Los Angeles Chamber Orchestra: making great music personal

LACO newbie

a classical workout!

November 16, 2008

Are you sitting down? It’s time for the long-awaited blog about classical music I exercise to! I say long-awaited not because any of you necessarily knew it was coming, but because I’ve waited a solid two months to write it (and when I say ‘waited,’ I mean ‘procrastinated’).

When I started this blogging gig, I decided I would need to listen to classical music at times other than at LACO concerts. I wear my Newbie badge with pride, but if I didn’t take this as an opportunity to educate myself, I’d be missing out. Maybe, just maybe, in a year or so, I can talk to The Powers That Be about changing the name of this blog from LACO Newbie to something else… but I don’t know what. What’s slightly above Newbie? Tadpole?

But that’s neither here nor there, and, frankly, a LONG way off. Back to the point: Exercising seemed like a good time to listen to orchestral pieces, as I workout 5 times a week, for 45 minutes each time. So, over the past couple months, I’ve developed a classical playlist (of mostly, but not entirely, uptempo and rhythmic pieces) that I love exercising to, and I’m gonna share. If there are composers or pieces you recommend as workout accompaniment, then please type away in the comments section, and I will seek them out. And away we go!

Mad Rush, by Philip Glass. I don’t know much about Philip Glass, except that I’ve heard him described as a minimalist and a lot of his music is repetitive (is that redundant?). This piece is definitely repetitive, and alternates between softer, introspective parts and louder, more aggressive parts. It makes me move, makes me think, and makes time go by pretty quickly – and, at nearly 14 minutes, it’s a nice chunk of my workout!

Hungarian Rhapsody No. 2, by Franz Liszt. I’ve already written about my love of cartoons, and this piece has been featured in tons of them. I jump past the slow first half and start listening at 5 min., 15 sec. in, when it picks up and evolves into an out-of-control frenzy. I imagine any musician slumping in their chair with a sigh of relief after finishing this breakneck classic, a feeling I love after a good workout.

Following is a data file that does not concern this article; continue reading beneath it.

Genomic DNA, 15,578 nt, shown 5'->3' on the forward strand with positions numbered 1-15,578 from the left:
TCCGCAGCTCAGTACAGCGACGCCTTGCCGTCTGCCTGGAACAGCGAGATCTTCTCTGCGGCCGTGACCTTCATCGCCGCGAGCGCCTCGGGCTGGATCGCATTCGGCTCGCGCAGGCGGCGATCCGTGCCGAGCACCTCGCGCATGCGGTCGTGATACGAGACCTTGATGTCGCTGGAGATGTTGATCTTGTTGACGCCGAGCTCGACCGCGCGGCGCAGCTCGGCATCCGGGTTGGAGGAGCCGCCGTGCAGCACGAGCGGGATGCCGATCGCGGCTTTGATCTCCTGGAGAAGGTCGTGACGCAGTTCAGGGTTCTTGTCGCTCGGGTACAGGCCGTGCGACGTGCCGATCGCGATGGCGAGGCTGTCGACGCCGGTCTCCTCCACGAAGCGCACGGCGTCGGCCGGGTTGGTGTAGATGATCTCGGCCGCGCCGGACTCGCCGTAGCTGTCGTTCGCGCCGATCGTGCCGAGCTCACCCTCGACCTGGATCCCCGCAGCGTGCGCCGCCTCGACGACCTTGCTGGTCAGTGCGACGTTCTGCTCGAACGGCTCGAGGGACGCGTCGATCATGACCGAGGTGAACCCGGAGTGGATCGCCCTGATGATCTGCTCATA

Serenada Schizophrana, by Danny Elfman. Elfman is best known as a film composer, and this, his first classical composition, sounds awfully cinematic. I like the whole piece, which has 6 movements, but enjoy the 1st movement most – it’s thrilling, and has unexpected turns and tempos. It’s also quite eerie – you could be jogging at the corner of Sunshine St. and Rainbow Blvd., but once you start listening to this, it’ll seem like you’re on Bleak Rd. and Serial Killer Ave. What does it say about me that I don’t mind this?

Overture to Candide, by Leonard Bernstein. It’s the overture to the operetta Candide, but, as Wikipedia says, its “earned a part in the orchestral repertoire.” It’s chaotic and sounds rushed, like the musicians are racing each other towards the end and practically tripping over themselves along the way, but there’s a precision to it all that makes the fury, and therefore the piece, sound perfect.

Pillaging Music, by Nico Muhly. I’ve written about this guy before, and this piece is my favorite on his album. It’s strange and nonsensical and abrupt, but now I’m really comfortable with it, and enjoy waiting for the changes and moments that used to seem awkward and random.

Swan Lake, No. 29 (Scene Finale) by Tchaikovsky. I listen to the very end of the ballet, where the lead swan gets attacked and killed, and the Prince dies of heartbreak. The final 45 seconds, where, in the production I saw (Matthew Bourne’s version), the swan rises to heaven, is my single-most favorite piece of classical music, and every time I hear it, I feel like I’m back in my seat, in the front row of the balcony at the Ahmanson.

Those are the ones I listen to most, but there’s also some pieces that are gaining popularity during my workouts: Holst’s The Planets, Mars and Jupiter; Rachmaninov’s Preludes Nos. 2 & 5; Tchaikovsky’s Symphony No. 5; and Karl Jenkins’ Palladio (part of which was used for years and years in the DeBeers ‘Diamonds are Forever’ commercials).

So, kind readers, what am I leaving out? Share your favorites below. I’ll see you at the next LACO concert!


This is great David! You should make a playlist on iTunes. I would definitely check it out. Thanks.

  • —Anonymous, November 17, 2008 08:13 pm

I actually am struck for the first time by how appropriate it is to work out to classical music - because it really can be a workout to play it. My former boss Nicolette (a dancer) always tells patrons that she likes to sit up front at concerts, "to watch the musicians sweat." I think you guys are onto something...

  • —Kristy, November 19, 2008 11:52 am

shghghshghhg, trying to find the clips on line..hshhrhshs... Hey, you could have provided them for us....
But it's a nice idea!

(exhausted now)

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